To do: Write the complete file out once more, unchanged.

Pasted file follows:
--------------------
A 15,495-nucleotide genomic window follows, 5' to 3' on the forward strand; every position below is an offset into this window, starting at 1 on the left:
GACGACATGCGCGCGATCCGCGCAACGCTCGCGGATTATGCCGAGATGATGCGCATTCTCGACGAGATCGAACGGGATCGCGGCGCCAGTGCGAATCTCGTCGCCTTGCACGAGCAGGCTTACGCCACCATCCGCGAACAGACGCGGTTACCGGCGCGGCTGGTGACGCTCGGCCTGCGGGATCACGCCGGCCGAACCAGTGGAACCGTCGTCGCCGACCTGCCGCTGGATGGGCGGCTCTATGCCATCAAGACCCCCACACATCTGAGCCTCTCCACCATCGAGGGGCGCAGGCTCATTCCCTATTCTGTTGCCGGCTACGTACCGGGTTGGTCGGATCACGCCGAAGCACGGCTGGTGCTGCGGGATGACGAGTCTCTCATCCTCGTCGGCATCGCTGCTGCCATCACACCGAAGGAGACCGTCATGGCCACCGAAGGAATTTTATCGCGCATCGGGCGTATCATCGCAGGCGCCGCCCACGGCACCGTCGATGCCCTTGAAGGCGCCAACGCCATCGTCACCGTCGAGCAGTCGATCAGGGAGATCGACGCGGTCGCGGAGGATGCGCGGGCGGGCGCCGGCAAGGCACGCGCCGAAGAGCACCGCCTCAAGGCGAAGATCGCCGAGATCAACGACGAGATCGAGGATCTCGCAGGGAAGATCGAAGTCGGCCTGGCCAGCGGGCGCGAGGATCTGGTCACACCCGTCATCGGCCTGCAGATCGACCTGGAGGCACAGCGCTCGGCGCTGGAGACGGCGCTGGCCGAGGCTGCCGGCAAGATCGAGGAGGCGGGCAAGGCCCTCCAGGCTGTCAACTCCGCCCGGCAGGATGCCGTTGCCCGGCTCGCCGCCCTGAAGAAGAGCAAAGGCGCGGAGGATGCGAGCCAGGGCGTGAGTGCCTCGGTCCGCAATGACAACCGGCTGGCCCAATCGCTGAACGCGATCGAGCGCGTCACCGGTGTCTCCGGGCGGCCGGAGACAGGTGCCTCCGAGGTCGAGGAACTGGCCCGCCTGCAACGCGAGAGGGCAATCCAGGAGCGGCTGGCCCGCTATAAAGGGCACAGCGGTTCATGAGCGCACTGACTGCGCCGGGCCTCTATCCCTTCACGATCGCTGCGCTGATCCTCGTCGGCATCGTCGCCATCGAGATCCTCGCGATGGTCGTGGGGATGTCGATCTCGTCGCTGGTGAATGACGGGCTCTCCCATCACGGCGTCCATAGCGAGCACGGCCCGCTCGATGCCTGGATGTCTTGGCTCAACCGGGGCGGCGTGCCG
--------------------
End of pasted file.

A 15,495-nucleotide genomic window follows, 5' to 3' on the forward strand; every position below is an offset into this window, starting at 1 on the left:
GACGACATGCGCGCGATCCGCGCAACGCTCGCGGATTATGCCGAGATGATGCGCATTCTCGACGAGATCGAACGGGATCGCGGCGCCAGTGCGAATCTCGTCGCCTTGCACGAGCAGGCTTACGCCACCATCCGCGAACAGACGCGGTTACCGGCGCGGCTGGTGACGCTCGGCCTGCGGGATCACGCCGGCCGAACCAGTGGAACCGTCGTCGCCGACCTGCCGCTGGATGGGCGGCTCTATGCCATCAAGACCCCCACACATCTGAGCCTCTCCACCATCGAGGGGCGCAGGCTCATTCCCTATTCTGTTGCCGGCTACGTACCGGGTTGGTCGGATCACGCCGAAGCACGGCTGGTGCTGCGGGATGACGAGTCTCTCATCCTCGTCGGCATCGCTGCTGCCATCACACCGAAGGAGACCGTCATGGCCACCGAAGGAATTTTATCGCGCATCGGGCGTATCATCGCAGGCGCCGCCCACGGCACCGTCGATGCCCTTGAAGGCGCCAACGCCATCGTCACCGTCGAGCAGTCGATCAGGGAGATCGACGCGGTCGCGGAGGATGCGCGGGCGGGCGCCGGCAAGGCACGCGCCGAAGAGCACCGCCTCAAGGCGAAGATCGCCGAGATCAACGACGAGATCGAGGATCTCGCAGGGAAGATCGAAGTCGGCCTGGCCAGCGGGCGCGAGGATCTGGTCACACCCGTCATCGGCCTGCAGATCGACCTGGAGGCACAGCGCTCGGCGCTGGAGACGGCGCTGGCCGAGGCTGCCGGCAAGATCGAGGAGGCGGGCAAGGCCCTCCAGGCTGTCAACTCCGCCCGGCAGGATGCCGTTGCCCGGCTCGCCGCCCTGAAGAAGAGCAAAGGCGCGGAGGATGCGAGCCAGGGCGTGAGTGCCTCGGTCCGCAATGACAACCGGCTGGCCCAATCGCTGAACGCGATCGAGCGCGTCACCGGTGTCTCCGGGCGGCCGGAGACAGGTGCCTCCGAGGTCGAGGAACTGGCCCGCCTGCAACGCGAGAGGGCAATCCAGGAGCGGCTGGCCCGCTATAAAGGGCACAGCGGTTCATGAGCGCACTGACTGCGCCGGGCCTCTATCCCTTCACGATCGCTGCGCTGATCCTCGTCGGCATCGTCGCCATCGAGATCCTCGCGATGGTCGTGGGGATGTCGATCTCGTCGCTGGTGAATGACGGGCTCTCCCATCACGGCGTCCATAGCGAGCACGGCCCGCTCGATGCCTGGATGTCTTGGCTCAACCGGGGCGGCGTGCCG